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Bahá'u'lláh's Epistle to the Son
of the Wolf[F1]

[F1. Reprinted by permission from World Order, 12, no. 2 (May 1946), 33-9

Copyright 1946 by the National Spiritual Assembly of the Bahá'ís of the United States]

This is the last outstanding Tablet of Bahá'u'lláh. The last He wrote before He left us; before that happened of which The Báb has written, 'all sorrow is but the shadow of that sorrow.'[1] This is the last of the hundred books He revealed for us.

[1. Le Bayan Persan, translated by A. L. M. Nicolas, (4 vols., Paul Geuthner, Paris, 1911-14), vol. II, p. 118]

It was written to a priest in Isfahan, a priest called the 'Son of the Wolf'. His father had spoken the words that sent the 'twin shining lights,'--the King of Martyrs and the Beloved of Martyrs--to their death. They were laid in two sandy graves near Isfahan. (Years afterward, an American woman named Keith Ransom Kehler knelt there and wept and brought them flowers; then in a few days she was stricken and died, and the friends carried her back to these same graves and buried her beside them.)

This priest, Aqa Najafi, had committed the unforgivable sin: he had violated the Covenant and blasphemed against the Holy Spirit; that is, he had hated, not the lamp, not the Prophet of God as an individual--from ignorance, or because he did not recognize Him--but the light itself, the perfections of God which the Prophet reflects; he had hated the light in the lamp--and 'this detestation of the light has no remedy...'[2]

[2. `Abdu'l-Bahá, Some Answered Questions, translated by Laura Clifford Barney, (Bahá'í Publishing Trust, London, 1961), p. 146]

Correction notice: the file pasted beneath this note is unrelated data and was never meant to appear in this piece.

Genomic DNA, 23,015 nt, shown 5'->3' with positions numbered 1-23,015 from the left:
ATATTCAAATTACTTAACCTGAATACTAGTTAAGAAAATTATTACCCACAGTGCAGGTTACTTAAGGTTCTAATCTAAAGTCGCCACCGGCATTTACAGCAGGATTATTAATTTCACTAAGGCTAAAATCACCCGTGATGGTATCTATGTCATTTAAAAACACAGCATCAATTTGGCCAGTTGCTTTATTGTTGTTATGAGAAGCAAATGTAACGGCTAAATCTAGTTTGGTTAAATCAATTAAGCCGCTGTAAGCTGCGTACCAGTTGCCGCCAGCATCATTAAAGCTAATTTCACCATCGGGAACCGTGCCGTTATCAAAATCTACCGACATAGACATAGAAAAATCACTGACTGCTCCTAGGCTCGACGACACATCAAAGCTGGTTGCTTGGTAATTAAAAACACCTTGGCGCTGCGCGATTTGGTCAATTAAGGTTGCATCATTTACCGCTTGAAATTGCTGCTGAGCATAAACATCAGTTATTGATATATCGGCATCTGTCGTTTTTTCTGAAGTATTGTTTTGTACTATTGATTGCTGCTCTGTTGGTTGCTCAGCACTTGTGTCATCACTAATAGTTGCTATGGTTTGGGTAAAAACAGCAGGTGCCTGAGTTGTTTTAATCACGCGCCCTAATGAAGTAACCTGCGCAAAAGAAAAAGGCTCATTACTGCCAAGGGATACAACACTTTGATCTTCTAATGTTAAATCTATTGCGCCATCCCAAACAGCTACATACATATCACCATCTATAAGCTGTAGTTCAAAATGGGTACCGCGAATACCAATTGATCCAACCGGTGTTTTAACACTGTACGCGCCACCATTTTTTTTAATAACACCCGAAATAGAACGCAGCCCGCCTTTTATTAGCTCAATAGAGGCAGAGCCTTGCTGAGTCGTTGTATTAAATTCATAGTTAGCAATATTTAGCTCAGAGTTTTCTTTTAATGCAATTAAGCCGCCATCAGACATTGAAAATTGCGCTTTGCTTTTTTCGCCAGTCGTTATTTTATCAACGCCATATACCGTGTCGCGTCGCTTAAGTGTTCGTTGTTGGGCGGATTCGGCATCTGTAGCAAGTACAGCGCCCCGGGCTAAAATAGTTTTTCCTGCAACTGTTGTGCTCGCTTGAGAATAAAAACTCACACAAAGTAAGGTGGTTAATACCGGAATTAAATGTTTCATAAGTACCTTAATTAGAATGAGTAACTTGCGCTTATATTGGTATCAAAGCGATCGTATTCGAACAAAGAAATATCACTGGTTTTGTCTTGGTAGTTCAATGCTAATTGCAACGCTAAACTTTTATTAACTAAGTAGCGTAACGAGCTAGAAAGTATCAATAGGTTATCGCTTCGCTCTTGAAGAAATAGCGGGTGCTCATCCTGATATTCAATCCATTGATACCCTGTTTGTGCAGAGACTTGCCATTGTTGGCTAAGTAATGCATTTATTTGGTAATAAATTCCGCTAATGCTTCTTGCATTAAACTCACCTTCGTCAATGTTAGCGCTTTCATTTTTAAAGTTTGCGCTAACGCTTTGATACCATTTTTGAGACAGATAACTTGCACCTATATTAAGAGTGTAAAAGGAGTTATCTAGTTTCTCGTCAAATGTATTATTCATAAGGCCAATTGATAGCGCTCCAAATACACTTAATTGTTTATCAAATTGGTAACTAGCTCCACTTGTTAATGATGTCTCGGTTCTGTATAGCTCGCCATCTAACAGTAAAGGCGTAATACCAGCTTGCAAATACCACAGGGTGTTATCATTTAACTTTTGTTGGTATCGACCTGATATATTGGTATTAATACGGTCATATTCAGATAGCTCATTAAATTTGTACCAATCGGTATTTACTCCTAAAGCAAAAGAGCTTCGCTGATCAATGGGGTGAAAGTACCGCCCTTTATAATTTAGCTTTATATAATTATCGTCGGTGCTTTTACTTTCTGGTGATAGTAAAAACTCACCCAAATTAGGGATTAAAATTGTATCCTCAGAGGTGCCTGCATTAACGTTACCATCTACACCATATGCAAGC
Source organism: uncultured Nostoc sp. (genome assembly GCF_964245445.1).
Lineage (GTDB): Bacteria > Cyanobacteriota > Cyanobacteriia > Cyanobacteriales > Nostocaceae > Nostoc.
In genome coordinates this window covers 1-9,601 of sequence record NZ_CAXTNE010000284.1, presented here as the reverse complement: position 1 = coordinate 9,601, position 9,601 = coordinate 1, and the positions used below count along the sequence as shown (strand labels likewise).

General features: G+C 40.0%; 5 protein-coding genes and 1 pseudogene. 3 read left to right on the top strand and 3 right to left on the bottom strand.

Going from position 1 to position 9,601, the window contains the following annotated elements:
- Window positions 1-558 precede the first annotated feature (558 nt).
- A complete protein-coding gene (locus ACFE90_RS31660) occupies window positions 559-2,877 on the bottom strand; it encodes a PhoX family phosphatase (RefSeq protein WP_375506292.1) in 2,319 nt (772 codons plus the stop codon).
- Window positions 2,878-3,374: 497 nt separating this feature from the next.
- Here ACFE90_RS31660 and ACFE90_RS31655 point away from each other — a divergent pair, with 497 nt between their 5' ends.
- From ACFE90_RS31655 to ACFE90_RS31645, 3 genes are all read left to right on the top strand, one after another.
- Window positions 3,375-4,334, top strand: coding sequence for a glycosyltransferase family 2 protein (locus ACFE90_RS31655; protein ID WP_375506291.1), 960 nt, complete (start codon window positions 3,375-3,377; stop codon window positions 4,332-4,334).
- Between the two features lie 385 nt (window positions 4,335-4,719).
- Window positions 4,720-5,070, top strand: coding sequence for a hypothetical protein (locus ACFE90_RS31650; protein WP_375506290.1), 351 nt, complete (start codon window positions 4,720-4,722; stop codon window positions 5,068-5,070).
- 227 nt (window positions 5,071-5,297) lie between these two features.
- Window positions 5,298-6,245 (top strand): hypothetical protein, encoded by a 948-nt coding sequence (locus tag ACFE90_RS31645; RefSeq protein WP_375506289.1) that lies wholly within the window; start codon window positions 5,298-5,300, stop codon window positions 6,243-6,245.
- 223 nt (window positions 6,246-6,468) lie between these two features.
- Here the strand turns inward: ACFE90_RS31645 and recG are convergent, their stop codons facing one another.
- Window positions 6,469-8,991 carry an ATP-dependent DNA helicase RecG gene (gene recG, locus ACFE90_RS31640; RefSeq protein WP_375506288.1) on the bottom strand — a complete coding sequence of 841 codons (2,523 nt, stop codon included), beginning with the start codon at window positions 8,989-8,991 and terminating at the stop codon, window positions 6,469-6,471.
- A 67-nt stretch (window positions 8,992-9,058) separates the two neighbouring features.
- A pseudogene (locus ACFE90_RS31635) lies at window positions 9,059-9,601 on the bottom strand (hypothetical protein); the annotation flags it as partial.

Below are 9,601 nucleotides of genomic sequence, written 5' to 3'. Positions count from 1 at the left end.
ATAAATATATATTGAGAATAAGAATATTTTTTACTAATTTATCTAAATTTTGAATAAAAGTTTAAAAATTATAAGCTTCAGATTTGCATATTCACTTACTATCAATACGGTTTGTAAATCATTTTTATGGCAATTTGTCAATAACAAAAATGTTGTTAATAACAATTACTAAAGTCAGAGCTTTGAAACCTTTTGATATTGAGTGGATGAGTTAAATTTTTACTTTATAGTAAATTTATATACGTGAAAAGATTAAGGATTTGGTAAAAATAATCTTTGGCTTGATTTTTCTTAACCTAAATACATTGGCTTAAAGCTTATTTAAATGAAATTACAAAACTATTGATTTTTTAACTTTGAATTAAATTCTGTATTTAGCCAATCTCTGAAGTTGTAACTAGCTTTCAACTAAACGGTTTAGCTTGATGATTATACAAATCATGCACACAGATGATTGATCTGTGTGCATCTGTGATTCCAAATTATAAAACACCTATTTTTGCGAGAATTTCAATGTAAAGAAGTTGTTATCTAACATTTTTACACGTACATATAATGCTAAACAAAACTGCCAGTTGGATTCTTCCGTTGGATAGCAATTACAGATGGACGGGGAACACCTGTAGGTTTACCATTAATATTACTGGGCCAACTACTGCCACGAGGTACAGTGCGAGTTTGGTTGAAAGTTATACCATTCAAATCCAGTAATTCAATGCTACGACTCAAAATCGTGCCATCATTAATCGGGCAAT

This priest was, then, the most hopeless of sinners. His evil found expression in many ways, and among them was this, that with his pupils, he kicked at and trampled the martyred body of Mirza Ashraf, in Isfahan (not the Ashraf of whom we read in Gleanings,[3] Siyy1d Ashraf, whose head was cut off in Zanjan).

[3. Bahá'u'lláh, Gleanings from the Writings of Bahá'u'lláh, translated by Shoghi Effendi, (Bahá'í Publishing Trust, Wilmette, rev. ed. 1952), p. 35]

And yet, Bahá'u'lláh begins this Tablet with a prayer of repentance

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for Aqa Najafi to recite. He offers this breaker of the Covenant forgiveness; just as, in His Most Holy Book, He offers forgiveness to Mirza Yahya, the treacherous half-brother who tried to destroy him. This offering is a demonstration of 'Bada'--of the principle of the free operation of the Will of God, Who doeth whatsoever He willeth and shall not be asked of His doings. It proves how mistaken is that large group of human beings who believe that everything is on a mechanical basis--that this much sin brings this much punishment, and so much good buys so much reward. To them, God is a blind force, operating mechanically--something like the third rail in the subway. They themselves, however, would greatly resent being called a blind force. (The Báb develops this principle of 'Bada' in the Persian Bayan.)

Thou beholdest, O my God, him who is as one dead fallen at the door of Thy favour, ashamed to seek from the hand of Thy loving-kindness the living waters of Thy pardon.

Thou hast ordained that every pulpit be set apart for Thy mention ... but I have ascended it to proclaim the violation of Thy Covenant...

O Lord, my Lord! and again, O Lord, my Lord! and yet again, O Lord, my Lord![4]

[4. Le Bayan Persan, translated by A. L. M. Nicolas, (4 vols., Paul Geuthner, Paris, 1911-14), vol. II, pp. 97, 6, 8, 4]

Throughout the Tablet, he is several times directed to pray; is addressed as would be one of Bahá'u'lláh's own sons; is told to arise and serve the Faith; to believe, serve and trust; to enter the presence of Bahá'u'lláh (Whom he had never seen);[5] to save men from the 'mire of self,'[6] to 'seek the Most Great Ocean'[7] and that 'thereupon, will the doors of the Kingdom be flung wide before thy face...'[8] He is told: 'O Shaykh! We have enabled thee to hear the melodies of the Nightingale of Paradise ... that thine eye might be cheered...'[9]